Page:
2. Make sure the voter signed in the signature box on the back of the return envelope
  3. Put the sealed return envelope the side slot of the ballot box.

Voters who do not have their return envelope and Vote-by-Mail ballot, must vote a provisional ballot. (See Provisional Ballots.)


Voters not assigned a polling place

  • Some voters are not assigned to a polling place because they reside in a Mail Ballot Precinct.
  • Mail Ballot Precincts are precincts with a small number of registered voters that have a unique combination of districts. Voters in Mail Ballot Precincts are required to receive their ballot by mail.
  • Voters from Mail Ballot Precincts may come into your polling place. Encourage these voters to vote their mail ballot if they have it because it will contain all of the races for their precinct, but they can always vote provisionally if they choose.
  • A ballot from a Mail Ballot Precinct has “MAIL PCT” printed under the precinct number at the top left corner of the ballot. The return envelope is the same as a Vote-by-Mail envelope.
  • If they are dropping off their completed mail ballot, treat it just like a regular Vote-by-Mail ballot.
  • If the voter has questions, ask him/her to call the Elections Office: 415-473-6456.

Vote-by-Mail Voter Wants to Vote at Polls

Vote-by-Mail (VBM) voter who wants to vote at the polls

A) Voter has VBM ballot and envelope to surrender (§3015)

If a voter is listed in your Roster with “Vote by Mail” next to his/her name, and s/he wants to vote a regular ballot, follow these steps:

  1. Ask for his/her Vote-by-Mail ballot, and return envelope.
  2. Write “Surrendered” on the envelope and tear part way through it to make sure a ballot is inside.
  3. Put the envelope with ballot inside in Envelope A.
  4. Mark “X” in the box next to voter’s name in the Roster.
  5. Line through “Vote-by-Mail” next to the voter’s name in the Roster, and write “Surrendered” in the Remarks column.
  6. Ask the voter to sign next to his/her name in the Signature column of the Roster.
  7. Cross out a tally number on the tally sheets.
  8. Give the voter a regular ballot.

B) Voter does NOT have VBM ballot & envelope to surrender

If a voter does not have his/her return envelope and Vote-by-Mail ballot, s/he must vote a provisional ballot. (See Provisional Ballots.)

If voter returns a ballot or envelope but not both, write either: “VBM ballot returned without envelope” on the ballot, or “Envelope returned without VBM ballot” on the envelope. Then place in Envelope A.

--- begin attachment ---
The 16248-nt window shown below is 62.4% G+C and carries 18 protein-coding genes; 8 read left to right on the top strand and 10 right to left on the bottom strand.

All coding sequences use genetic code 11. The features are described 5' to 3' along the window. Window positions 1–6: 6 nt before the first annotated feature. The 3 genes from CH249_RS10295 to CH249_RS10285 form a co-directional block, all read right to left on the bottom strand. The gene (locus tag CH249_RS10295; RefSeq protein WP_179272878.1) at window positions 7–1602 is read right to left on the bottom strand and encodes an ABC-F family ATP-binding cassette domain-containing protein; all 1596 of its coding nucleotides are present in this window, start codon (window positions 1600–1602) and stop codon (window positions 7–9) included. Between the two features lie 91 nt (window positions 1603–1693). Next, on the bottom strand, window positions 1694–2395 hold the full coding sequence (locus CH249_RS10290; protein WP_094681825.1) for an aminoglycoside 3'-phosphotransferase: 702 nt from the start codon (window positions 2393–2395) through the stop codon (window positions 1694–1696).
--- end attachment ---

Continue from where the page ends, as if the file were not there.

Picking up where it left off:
To correct an error if a Vote-by-Mail voter signs in the Roster but does NOT surrender his/her Vote-by-Mail ballot and return envelope:

  • Line through “Vote-by-Mail” next to the voter’s name in the Roster, and write “Provisional” in the Remarks column.
  • Ask voter to sign the pink Log of Provisional Voters in the Roster.
  • Follow the instructions for a provisional voter. (See Provisional Ballots.)

Poll Watchers at the Polling Place

Poll watchers at the polling place

Anyone may observe the voting process. Most poll watchers work for a political party or candidate. They watch the polls to see who has not voted yet so they can call those people and encourage them to vote.

Poll workers cooperate with poll watchers, unless it interferes with the voting, opening, or closing processes.

Here are the rules poll watchers must follow:

Poll watchers may:

  • Observe voting, including polling place set-up and closing, and
  • See the Roster, unless it is being used.

Poll watchers must not:

  • Be near the voting booths or the ballot box.
  • Touch voted or unvoted ballots.
  • Disturb the poll workers or interfere with their duties.
  • Sit at the poll worker table.
  • Take the Street Index out of the immediate area.
  • Write anything on the Roster.

Voter Complaints

Voter Complaints

Give voter a green Voter Information Card to call the Elections Office. This card has the website and phone number of the Elections office printed on it.


Important! It’s important to follow poll worker procedures from the training class and from the written materials. Keep in mind that voters may contest an election based on alleged misconduct by a poll worker, which includes:

  • Discriminating against voters based on race, ethnicity, party affiliation, literacy, or disability;
  • Denying an eligible voter the right to cast a ballot;